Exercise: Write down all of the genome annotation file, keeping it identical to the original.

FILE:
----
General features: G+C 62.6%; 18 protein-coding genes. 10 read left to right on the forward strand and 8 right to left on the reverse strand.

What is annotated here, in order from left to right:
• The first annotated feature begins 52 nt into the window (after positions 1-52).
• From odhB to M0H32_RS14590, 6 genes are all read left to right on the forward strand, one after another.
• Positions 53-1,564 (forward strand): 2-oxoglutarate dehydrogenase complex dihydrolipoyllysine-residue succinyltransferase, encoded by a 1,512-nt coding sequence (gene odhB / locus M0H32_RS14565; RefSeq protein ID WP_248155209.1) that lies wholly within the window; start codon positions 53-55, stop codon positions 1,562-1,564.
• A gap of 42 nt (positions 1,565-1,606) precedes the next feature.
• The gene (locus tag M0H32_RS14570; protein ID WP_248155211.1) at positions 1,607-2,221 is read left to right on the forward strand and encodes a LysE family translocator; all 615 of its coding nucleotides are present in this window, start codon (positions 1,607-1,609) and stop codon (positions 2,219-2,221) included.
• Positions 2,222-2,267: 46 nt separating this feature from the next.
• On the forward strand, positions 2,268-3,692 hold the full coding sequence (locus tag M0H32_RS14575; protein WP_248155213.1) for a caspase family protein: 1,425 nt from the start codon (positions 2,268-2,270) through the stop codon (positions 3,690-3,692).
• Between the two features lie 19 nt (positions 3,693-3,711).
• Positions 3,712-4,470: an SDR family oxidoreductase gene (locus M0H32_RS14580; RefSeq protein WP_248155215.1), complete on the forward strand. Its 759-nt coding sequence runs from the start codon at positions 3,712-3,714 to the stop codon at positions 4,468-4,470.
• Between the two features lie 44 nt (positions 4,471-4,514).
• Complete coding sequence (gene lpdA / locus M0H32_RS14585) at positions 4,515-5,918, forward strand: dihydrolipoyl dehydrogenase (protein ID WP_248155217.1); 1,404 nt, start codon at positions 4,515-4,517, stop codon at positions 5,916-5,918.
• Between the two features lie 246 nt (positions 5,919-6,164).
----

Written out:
General features: G+C 62.6%; 18 protein-coding genes. 10 read left to right on the forward strand and 8 right to left on the reverse strand.

What is annotated here, in order from left to right:
• The first annotated feature begins 52 nt into the window (after positions 1-52).
• From odhB to M0H32_RS14590, 6 genes are all read left to right on the forward strand, one after another.
• Positions 53-1,564 (forward strand): 2-oxoglutarate dehydrogenase complex dihydrolipoyllysine-residue succinyltransferase, encoded by a 1,512-nt coding sequence (gene odhB / locus M0H32_RS14565; RefSeq protein ID WP_248155209.1) that lies wholly within the window; start codon positions 53-55, stop codon positions 1,562-1,564.
• A gap of 42 nt (positions 1,565-1,606) precedes the next feature.
• The gene (locus tag M0H32_RS14570; protein ID WP_248155211.1) at positions 1,607-2,221 is read left to right on the forward strand and encodes a LysE family translocator; all 615 of its coding nucleotides are present in this window, start codon (positions 1,607-1,609) and stop codon (positions 2,219-2,221) included.
• Positions 2,222-2,267: 46 nt separating this feature from the next.
• On the forward strand, positions 2,268-3,692 hold the full coding sequence (locus tag M0H32_RS14575; protein WP_248155213.1) for a caspase family protein: 1,425 nt from the start codon (positions 2,268-2,270) through the stop codon (positions 3,690-3,692).
• Between the two features lie 19 nt (positions 3,693-3,711).
• Positions 3,712-4,470: an SDR family oxidoreductase gene (locus M0H32_RS14580; RefSeq protein WP_248155215.1), complete on the forward strand. Its 759-nt coding sequence runs from the start codon at positions 3,712-3,714 to the stop codon at positions 4,468-4,470.
• Between the two features lie 44 nt (positions 4,471-4,514).
• Complete coding sequence (gene lpdA / locus M0H32_RS14585) at positions 4,515-5,918, forward strand: dihydrolipoyl dehydrogenase (protein ID WP_248155217.1); 1,404 nt, start codon at positions 4,515-4,517, stop codon at positions 5,916-5,918.
• Between the two features lie 246 nt (positions 5,919-6,164).